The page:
Israel anti-boycott law focus of appeals court hearing

Statute ties state contracts, Israel

A full panel of federal appeals court judges Tuesday heard arguments in the high-profile fight over the state's anti-boycott law, with the judges frequently asking questions about the law's use of the term "boycott" during the hearing.

The legal dispute is over a 2017 Arkansas law, Act 710, that added a pledge to not boycott Israel as a part of vendor contracts with the state of $1,000 or more.

In 2018, news publication Arkansas Times and attorneys with the American Civil Liberties Union sued to block the law, in court documents stating that it violates free speech protections in the U.S. Constitution.

"So, in your view, is it fatal to Arkansas that they have used the term boycott rather than some other term?" asked Judge Jane Kelly, directing her question to American Civil Liberties Union attorney Brian Hauss.

"Your honor, I think the fact that Arkansas' use of the term boycott is a clear indication that the statute issue here is targeted at the expressive element of the activity," Hauss said. "But even if they didn't use the term boycott, insofar as they're requiring government contractors to disavow participation in boycotts, the statute is unconstitutional at the very least to that extent."

Arkansas Attorney General Leslie Rutledge and other attorneys for the state have argued in court documents that a boycott of Israel "is not inherently expressive" and that the law "does not prohibit anyone from criticizing Israel, condemning Act 710, or even advocating boycotting."

Nicholas Bronni, solicitor general for the state's attorney general's office, said Tuesday that "the certification here is just an ordinary routine document that the people execute all the time."

He continued: "It's not the kind of thing that would ever be seen as sending a message."

The case docket listed 10 judges as hearing the arguments, described as a videoconference hearing.

Bronni responded to a question from Kelly about whether the law's use of the word boycott "complicated matters." He referred to an earlier case, NAACP v. Claiborne Hardware Co., which involved a boycott of white merchants launched in 1966 by Blacks seeking equality and racial justice.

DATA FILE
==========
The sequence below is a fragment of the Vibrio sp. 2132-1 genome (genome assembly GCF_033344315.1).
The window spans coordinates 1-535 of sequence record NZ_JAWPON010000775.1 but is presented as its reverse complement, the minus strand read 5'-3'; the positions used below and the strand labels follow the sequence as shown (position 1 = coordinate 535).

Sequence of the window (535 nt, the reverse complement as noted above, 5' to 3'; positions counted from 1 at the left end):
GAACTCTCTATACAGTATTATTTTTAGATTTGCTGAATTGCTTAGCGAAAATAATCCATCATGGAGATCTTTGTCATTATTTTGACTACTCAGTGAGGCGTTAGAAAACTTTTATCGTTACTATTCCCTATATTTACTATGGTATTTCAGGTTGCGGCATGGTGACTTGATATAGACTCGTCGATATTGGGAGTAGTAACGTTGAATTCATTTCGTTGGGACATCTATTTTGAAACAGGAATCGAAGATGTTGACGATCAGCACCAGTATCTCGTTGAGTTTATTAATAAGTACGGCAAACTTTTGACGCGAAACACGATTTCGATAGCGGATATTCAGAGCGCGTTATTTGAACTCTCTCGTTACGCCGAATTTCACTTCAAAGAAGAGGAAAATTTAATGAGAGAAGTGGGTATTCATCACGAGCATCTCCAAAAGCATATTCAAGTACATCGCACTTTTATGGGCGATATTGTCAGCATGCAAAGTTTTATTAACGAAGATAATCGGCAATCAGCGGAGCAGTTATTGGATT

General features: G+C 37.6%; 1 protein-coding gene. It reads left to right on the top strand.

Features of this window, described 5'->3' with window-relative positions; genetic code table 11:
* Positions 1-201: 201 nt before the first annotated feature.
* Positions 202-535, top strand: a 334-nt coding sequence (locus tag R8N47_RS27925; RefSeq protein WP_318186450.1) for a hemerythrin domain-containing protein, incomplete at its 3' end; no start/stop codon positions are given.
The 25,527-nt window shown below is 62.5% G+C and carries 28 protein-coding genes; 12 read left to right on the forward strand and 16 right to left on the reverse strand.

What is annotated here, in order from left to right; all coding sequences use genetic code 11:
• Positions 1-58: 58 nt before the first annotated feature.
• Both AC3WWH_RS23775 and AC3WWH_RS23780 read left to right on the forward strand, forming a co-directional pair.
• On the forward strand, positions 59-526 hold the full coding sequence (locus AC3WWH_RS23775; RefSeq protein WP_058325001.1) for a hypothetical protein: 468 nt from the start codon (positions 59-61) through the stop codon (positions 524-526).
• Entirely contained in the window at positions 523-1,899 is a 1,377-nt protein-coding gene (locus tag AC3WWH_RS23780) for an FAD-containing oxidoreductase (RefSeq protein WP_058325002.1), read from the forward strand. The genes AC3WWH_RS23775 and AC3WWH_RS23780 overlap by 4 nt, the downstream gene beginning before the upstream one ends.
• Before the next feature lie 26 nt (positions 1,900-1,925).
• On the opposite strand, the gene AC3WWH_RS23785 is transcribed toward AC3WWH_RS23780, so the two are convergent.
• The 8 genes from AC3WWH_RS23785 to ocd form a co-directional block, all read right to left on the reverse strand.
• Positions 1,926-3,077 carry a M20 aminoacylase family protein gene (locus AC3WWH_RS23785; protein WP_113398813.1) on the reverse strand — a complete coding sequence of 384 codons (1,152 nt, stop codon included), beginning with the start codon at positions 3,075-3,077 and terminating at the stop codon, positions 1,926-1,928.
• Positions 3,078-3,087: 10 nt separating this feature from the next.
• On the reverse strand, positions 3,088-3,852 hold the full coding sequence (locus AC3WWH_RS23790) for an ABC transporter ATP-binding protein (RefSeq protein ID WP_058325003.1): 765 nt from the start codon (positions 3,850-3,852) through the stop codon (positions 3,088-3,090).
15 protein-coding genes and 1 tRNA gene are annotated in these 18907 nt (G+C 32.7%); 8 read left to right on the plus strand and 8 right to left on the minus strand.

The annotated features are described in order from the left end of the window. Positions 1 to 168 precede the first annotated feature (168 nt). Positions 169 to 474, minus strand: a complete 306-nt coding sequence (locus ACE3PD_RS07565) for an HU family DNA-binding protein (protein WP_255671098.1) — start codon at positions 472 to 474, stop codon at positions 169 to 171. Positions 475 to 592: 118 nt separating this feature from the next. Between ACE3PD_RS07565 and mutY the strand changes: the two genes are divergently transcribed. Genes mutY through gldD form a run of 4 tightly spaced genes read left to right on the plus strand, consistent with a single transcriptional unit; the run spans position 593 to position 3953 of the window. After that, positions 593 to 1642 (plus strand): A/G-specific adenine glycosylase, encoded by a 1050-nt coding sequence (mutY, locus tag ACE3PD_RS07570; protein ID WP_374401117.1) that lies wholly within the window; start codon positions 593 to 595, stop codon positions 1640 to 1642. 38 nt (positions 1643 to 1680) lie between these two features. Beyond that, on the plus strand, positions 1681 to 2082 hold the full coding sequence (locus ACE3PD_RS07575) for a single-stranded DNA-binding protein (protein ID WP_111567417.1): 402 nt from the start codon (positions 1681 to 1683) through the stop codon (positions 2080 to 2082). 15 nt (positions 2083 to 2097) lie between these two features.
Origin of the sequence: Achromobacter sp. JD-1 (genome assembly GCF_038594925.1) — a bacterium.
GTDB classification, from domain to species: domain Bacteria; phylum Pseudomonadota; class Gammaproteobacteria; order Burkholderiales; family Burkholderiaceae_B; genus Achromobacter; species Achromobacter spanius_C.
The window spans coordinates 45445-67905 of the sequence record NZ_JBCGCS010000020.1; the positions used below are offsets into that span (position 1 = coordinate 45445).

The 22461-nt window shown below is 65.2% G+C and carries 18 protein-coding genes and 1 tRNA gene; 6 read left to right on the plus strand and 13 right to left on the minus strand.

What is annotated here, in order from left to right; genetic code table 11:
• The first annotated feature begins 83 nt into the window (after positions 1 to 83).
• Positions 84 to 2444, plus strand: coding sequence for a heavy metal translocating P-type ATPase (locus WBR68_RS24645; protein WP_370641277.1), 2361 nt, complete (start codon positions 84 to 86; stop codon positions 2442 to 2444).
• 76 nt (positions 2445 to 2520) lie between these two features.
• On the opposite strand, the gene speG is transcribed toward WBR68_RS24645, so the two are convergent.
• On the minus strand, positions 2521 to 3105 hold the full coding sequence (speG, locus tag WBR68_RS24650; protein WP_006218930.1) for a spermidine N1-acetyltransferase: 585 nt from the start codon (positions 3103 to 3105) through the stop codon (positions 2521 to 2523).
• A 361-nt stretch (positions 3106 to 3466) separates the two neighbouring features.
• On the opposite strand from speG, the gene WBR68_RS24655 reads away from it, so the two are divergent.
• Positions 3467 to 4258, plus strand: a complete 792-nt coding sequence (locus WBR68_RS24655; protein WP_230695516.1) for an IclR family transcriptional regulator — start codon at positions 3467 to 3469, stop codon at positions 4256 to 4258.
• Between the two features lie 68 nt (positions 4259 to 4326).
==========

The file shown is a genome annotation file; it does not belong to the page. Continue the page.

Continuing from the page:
In that earlier case, the U.S. Supreme Court found that states can regulate economic activity, but there is no "comparable right to prohibit peaceful activity such as that found in the" boycott described in the case. Both sides in the dispute over the state's anti-Boycott, Divestment and Sanctions law have made references to the NAACP v. Claiborne case to bolster their arguments.

On Tuesday, Bronni told judges that "Claiborne says there are many elements at issue here, there are many things that are protected, many of which that are not," going on to list assembly, speech and "efforts to persuade" as found by the U.S Supreme Court to be protected in that case.

Bronni continued: "It's very clear that all Arkansas has prohibited is state contractors from engaging in certain economic conduct. So I think focusing on the word boycott, in some sense, misses the point."

The ACLU has challenged similar laws in other states. The state laws have come about in contrast to the Boycott, Divestment and Sanctions movement, which advocates for economic measures against Israel because of actions described by supporters of the movement as human-rights violations against Palestinians.

The latest hearing came about after Rutledge -- with support from 16 states -- requested that the 8th U.S. Circuit Court of Appeals reconsider a February ruling by a three-judge panel that reversed a federal district judge's dismissal of the Times' lawsuit.

All of the 16 states signing onto a legal brief in support of Rutledge were represented by Republican attorneys general. Rutledge is also a Republican.

The Arkansas Times on its website has said it has never boycotted Israel nor advocated editorially for a boycott.

In court documents, the Arkansas Times has stated that it "wishes to remain absent from the debate over boycotts of Israel," and the state law "is an unconstitutional attempt to conscript the Arkansas Times into that debate."

Various other groups have also filed friend-of-the-court briefs, some backing Rutledge and others, like the Reporters Committee for Freedom of the Press -- joined by 15 journalism organizations, including the National Press Club, Society of Professional Journalists and the Association of Alternative Newsmedia -- have filed legal briefs in support of the Times.

The lawsuit was filed against the 10 members who make up the University of Arkansas board of trustees. Court documents state that the University of Arkansas-Pulaski Technical College asked the Times to sign a certification to not engage in a boycott of Israel as a condition of an advertising contract.

The lawsuit claimed lost advertising revenue. The state law does not require a pledge from a contractor that "offers to provide the goods or services for at least twenty percent (20%) less than the lowest certifying business," the law states.